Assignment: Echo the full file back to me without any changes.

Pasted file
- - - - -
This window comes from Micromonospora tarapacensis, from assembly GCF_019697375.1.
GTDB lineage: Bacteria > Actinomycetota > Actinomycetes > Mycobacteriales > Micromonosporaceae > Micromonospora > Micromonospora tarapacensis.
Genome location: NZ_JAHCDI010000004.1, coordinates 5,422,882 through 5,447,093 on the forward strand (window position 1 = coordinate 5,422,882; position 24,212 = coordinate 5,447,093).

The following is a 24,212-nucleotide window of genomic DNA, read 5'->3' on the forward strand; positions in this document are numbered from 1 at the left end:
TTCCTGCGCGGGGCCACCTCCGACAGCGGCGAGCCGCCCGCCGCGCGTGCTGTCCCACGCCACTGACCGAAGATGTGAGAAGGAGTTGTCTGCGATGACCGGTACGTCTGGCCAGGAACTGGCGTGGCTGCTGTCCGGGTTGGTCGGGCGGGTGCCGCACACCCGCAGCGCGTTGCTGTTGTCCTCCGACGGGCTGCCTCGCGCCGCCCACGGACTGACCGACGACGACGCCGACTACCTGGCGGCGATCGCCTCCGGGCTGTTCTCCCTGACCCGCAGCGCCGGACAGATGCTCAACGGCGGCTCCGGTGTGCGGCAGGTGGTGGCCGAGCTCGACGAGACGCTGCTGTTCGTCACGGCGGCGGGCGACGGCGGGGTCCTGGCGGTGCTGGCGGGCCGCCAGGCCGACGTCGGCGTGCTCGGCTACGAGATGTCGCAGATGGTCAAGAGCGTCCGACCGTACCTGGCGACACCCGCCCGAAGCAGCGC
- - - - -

This window comes from Micromonospora tarapacensis, from assembly GCF_019697375.1.
GTDB lineage: Bacteria > Actinomycetota > Actinomycetes > Mycobacteriales > Micromonosporaceae > Micromonospora > Micromonospora tarapacensis.
Genome location: NZ_JAHCDI010000004.1, coordinates 5,422,882 through 5,447,093 on the forward strand (window position 1 = coordinate 5,422,882; position 24,212 = coordinate 5,447,093).

The following is a 24,212-nucleotide window of genomic DNA, read 5'->3' on the forward strand; positions in this document are numbered from 1 at the left end:
TTCCTGCGCGGGGCCACCTCCGACAGCGGCGAGCCGCCCGCCGCGCGTGCTGTCCCACGCCACTGACCGAAGATGTGAGAAGGAGTTGTCTGCGATGACCGGTACGTCTGGCCAGGAACTGGCGTGGCTGCTGTCCGGGTTGGTCGGGCGGGTGCCGCACACCCGCAGCGCGTTGCTGTTGTCCTCCGACGGGCTGCCTCGCGCCGCCCACGGACTGACCGACGACGACGCCGACTACCTGGCGGCGATCGCCTCCGGGCTGTTCTCCCTGACCCGCAGCGCCGGACAGATGCTCAACGGCGGCTCCGGTGTGCGGCAGGTGGTGGCCGAGCTCGACGAGACGCTGCTGTTCGTCACGGCGGCGGGCGACGGCGGGGTCCTGGCGGTGCTGGCGGGCCGCCAGGCCGACGTCGGCGTGCTCGGCTACGAGATGTCGCAGATGGTCAAGAGCGTCCGACCGTACCTGGCGACACCCGCCCGAAGCAGCGC